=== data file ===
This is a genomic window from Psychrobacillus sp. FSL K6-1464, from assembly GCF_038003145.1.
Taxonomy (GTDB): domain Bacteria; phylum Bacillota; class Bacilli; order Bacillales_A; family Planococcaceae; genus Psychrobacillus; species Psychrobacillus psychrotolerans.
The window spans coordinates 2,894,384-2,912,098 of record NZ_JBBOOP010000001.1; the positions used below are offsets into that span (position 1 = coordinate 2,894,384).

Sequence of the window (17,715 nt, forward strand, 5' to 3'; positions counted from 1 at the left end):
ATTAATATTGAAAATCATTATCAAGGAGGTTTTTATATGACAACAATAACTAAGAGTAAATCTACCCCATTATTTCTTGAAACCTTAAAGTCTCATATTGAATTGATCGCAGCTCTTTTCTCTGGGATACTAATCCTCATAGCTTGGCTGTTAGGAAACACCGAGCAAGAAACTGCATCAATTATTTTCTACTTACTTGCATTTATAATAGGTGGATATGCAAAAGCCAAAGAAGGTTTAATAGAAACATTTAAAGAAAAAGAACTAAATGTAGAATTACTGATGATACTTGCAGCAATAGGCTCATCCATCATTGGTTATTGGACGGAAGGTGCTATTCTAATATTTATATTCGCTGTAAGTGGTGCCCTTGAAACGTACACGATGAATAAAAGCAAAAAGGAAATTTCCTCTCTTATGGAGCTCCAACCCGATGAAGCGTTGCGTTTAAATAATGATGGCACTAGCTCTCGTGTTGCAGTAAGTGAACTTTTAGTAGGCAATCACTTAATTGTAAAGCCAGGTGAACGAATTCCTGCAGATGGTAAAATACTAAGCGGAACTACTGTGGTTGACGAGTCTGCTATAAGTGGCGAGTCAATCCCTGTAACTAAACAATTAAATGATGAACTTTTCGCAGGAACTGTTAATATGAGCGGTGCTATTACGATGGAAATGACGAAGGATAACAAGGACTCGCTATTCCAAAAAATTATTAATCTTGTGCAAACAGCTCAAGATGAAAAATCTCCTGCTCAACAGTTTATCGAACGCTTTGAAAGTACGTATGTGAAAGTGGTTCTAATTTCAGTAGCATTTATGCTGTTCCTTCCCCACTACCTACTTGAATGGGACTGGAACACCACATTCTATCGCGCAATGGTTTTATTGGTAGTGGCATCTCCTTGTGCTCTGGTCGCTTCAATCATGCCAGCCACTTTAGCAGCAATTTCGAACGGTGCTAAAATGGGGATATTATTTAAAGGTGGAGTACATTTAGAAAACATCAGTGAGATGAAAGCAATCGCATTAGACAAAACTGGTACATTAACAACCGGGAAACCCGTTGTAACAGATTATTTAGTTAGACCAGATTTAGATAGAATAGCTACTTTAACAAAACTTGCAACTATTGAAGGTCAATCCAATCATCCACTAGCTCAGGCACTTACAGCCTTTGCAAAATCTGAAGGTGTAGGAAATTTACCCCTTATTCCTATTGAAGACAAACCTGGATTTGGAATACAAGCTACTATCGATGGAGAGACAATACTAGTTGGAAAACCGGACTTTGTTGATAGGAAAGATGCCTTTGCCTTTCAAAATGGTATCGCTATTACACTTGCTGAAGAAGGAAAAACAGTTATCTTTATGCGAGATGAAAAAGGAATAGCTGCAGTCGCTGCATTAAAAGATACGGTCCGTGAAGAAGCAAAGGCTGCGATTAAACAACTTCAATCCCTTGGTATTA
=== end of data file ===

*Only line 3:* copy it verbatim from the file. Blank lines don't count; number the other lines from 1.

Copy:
The window spans coordinates 2,894,384-2,912,098 of record NZ_JBBOOP010000001.1; the positions used below are offsets into that span (position 1 = coordinate 2,894,384).